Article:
demonstration in New York.

Philip leads a Baltimore community called Jonah House, whose members
practice nonviolent resistance as a form of religious devotion. A renowned
felon, he has been arrested over 60 times and has spent nearly 11 of the
past 34 years in jail.

``The deep, deep sense I have of him is really beyond praise, beyond
words,'' said his brother Daniel, who spends most of his time working with
AIDS patients.

Seated at a bare table inside the Federal Correctional Institution near
Elkton, the activist once known for his barrel chested physique is now
stooped with age but no less incisive.

His voice loses its avuncular tone and his blue eyes blaze when the subject
turns to revelations that a Navy Seals unit commanded by former Sen. Bob
Kerrey killed Vietnamese civilians in 1969. ``You can stack Kerrey right
next to McVeigh,'' he said. ''McVeigh's horrible act was against American
civilians. Kerrey and his boys were among many who wasted Vietnamese


Berrigan, himself a World War II combat veteran, says the United States
waged ``total war'' in Vietnam, Iraq and Serbia.

U.S.-led forces have tried to avoid civilian casualties in recent conflicts,
but statistics still tell a sobering tale, with civilian death tolls at 2
million Vietnamese, 1.3 million Iraqis who died either in the 1991 Gulf War
or later as a result of sanctions, and 500 Serbs killed by NATO air strikes.

``All our rhetoric about protecting civilians is bullshit ... McVeigh was
corrupted by his experience in the Persian Gulf,'' Berrigan said. ``Nothing
has changed since 1967.''

Americans may chafe at the suggestion that the criminal bombing in Oklahoma
City is somehow on a par with wartime acts of U.S. forces overseas. Kerrey
had no comment; neither did the Pentagon. But Berrigan's views have some
high-powered support among people like Massachusetts Institute of Technology
professor Noam Chomsky, a noted critic of U.S. foreign policy.

``When the Oklahoma City bombing took place, the headlines were full of
stories about how the city looked just like Beirut. Well, Beirut looks like
Beirut, too, and one reason is that in 1985 the CIA set off a car bomb right
outside a mosque. It was timed to kill the maximum number of people, just
like Oklahoma City,'' Chomsky said. ``Is that considered a crime?''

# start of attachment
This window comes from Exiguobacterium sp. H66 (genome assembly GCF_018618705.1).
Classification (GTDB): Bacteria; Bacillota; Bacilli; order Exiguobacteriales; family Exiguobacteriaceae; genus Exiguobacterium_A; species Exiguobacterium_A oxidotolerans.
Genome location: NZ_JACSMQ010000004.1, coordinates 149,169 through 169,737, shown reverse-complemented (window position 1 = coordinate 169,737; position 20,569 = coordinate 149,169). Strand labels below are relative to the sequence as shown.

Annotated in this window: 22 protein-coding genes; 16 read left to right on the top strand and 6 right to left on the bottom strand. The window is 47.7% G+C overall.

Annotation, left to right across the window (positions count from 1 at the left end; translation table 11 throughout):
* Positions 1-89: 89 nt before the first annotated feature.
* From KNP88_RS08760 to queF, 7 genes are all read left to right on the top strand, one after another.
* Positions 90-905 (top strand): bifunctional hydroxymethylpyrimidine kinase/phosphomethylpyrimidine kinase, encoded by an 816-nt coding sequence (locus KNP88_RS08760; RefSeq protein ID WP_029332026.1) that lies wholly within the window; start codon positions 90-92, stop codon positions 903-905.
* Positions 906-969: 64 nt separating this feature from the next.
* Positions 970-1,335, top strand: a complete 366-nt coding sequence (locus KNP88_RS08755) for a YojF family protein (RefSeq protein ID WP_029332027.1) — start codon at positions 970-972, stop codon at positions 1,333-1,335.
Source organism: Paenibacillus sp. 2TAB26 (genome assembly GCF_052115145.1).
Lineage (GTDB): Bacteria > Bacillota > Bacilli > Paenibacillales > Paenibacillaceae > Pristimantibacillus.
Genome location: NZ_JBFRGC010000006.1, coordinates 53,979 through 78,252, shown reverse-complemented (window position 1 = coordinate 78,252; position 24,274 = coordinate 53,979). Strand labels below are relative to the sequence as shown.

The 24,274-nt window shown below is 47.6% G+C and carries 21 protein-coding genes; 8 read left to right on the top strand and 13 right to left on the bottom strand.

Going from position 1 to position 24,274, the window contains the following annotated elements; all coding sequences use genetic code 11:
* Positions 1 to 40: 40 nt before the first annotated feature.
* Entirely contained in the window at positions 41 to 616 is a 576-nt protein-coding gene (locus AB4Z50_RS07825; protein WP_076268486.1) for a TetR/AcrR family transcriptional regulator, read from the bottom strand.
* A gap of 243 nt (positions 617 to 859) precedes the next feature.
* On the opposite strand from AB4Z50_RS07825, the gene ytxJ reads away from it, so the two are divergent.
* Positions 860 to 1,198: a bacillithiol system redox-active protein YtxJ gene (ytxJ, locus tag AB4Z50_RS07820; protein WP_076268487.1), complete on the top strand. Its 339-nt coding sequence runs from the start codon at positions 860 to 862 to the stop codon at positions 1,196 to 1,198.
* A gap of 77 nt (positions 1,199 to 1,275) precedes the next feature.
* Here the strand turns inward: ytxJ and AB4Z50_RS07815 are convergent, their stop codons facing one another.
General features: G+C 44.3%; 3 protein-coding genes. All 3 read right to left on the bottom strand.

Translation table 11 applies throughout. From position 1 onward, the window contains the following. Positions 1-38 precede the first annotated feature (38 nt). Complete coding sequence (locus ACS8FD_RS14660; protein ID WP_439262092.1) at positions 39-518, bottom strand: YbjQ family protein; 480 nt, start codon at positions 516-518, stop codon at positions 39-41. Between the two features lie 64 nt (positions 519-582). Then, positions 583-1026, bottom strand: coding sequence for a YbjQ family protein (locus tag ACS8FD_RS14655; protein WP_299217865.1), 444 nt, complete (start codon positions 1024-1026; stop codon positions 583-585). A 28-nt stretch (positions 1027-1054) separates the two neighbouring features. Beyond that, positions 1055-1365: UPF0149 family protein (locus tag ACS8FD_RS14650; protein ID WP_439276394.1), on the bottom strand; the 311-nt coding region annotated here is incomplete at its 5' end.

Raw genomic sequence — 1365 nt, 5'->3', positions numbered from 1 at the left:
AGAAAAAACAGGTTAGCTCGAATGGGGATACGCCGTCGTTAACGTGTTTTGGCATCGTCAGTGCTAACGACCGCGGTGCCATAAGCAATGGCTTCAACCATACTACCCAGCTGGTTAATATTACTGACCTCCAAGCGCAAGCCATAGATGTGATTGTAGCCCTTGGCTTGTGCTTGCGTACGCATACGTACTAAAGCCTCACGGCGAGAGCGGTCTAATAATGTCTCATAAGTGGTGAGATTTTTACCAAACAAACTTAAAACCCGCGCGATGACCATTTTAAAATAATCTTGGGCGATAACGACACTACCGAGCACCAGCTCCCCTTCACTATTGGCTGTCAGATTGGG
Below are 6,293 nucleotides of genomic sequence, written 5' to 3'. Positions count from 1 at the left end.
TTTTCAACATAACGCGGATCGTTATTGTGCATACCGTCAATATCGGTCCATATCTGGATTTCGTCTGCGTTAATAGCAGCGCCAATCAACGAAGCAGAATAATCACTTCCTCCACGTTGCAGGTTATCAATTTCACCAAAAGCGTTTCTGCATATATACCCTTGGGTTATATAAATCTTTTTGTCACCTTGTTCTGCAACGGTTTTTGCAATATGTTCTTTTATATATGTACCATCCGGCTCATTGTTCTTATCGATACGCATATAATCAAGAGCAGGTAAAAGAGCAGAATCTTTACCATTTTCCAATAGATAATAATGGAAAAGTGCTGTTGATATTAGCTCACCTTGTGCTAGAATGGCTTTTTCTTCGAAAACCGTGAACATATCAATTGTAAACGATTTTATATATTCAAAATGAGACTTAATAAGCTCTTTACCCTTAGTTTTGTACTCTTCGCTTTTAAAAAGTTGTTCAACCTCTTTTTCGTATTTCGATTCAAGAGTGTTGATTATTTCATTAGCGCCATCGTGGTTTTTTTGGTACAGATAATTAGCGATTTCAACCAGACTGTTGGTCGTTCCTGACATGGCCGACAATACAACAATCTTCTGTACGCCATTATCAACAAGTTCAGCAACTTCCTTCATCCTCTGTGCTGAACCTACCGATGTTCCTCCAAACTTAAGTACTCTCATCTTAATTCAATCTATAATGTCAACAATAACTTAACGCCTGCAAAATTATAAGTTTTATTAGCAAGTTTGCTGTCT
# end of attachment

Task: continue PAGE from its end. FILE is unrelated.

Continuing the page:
Reuters PhotoA CIA spokesman denied involvement in any such bombing, saying
the U.S. intelligence agency was devoted to thwarting ''terrorism'' and
saving American lives.

To Berrigan, the violence, racism and social injustice that tear at U.S.
society stem from the country's superpower role, which requires $300 billion
a year to maintain the Pentagon and its nuclear arsenal of 7,000 strategic

``The Bomb is the taproot of violence in the United States. Everything wrong
with our society and our people is connected with that,'' Berrigan said. He
and his mainly Catholic followers conceive of life as ``a seamless garment''
in which individuals are sacred -- Americans, Vietnamese, Iraqis, the
unborn, the elderly and condemned mass murderers like Timothy McVeigh.

Mention the number of people McVeigh killed and Berrigan points to the 151
Texas prison inmates executed while President Bush was governor. ``The
government shouldn't be killing Timothy McVeigh,'' he said.

Berrigan's 1996 autobiography, ``Fighting the Lamb's War,'' describes Jesus
as a revolutionary committed to social justice and Washington as a
plantation environment where minorities live in shoddy housing and work at
lousy jobs or wait to be herded into prison as members of a neglected
surplus populace.


``We're an empire,'' he said, ``and empires have always acted as we act --
shortsighted, with mediocre leadership, an over-reliance on the military,
threatened by bankruptcy, and always ignoring the people.''

The Berrigan brothers inaugurated the Plowshares movement against nuclear
weapons in 1980 when they entered a General Electric plant near
Philadelphia, smashed the nose cones of Mark 12A warheads and doused
blueprints with blood.

``If humankind is to survive, these weapons have to be gotten rid of, so we
keep trying to disarm them,'' Philip said.

These days, Berrigan's actions have brought him a 10-month stay in a new
low-security federal prison, a sparkling complex of cellblocks bristling
with security cameras and surrounded by shimmering coils of razor wire that
is home to 2,500 inmates.

Despite his age, Berrigan -- due to be released in mid-December, two months
after his 78th birthday -- lacks none of the zeal he demonstrated as a
Josephite priest in 1967.

In 1999, he and three other Plowshares activists entered an Air National
Guard base near Baltimore and attacked two A-10 warplanes with blood and
hammers to protest the military's use of depleted uranium shells known as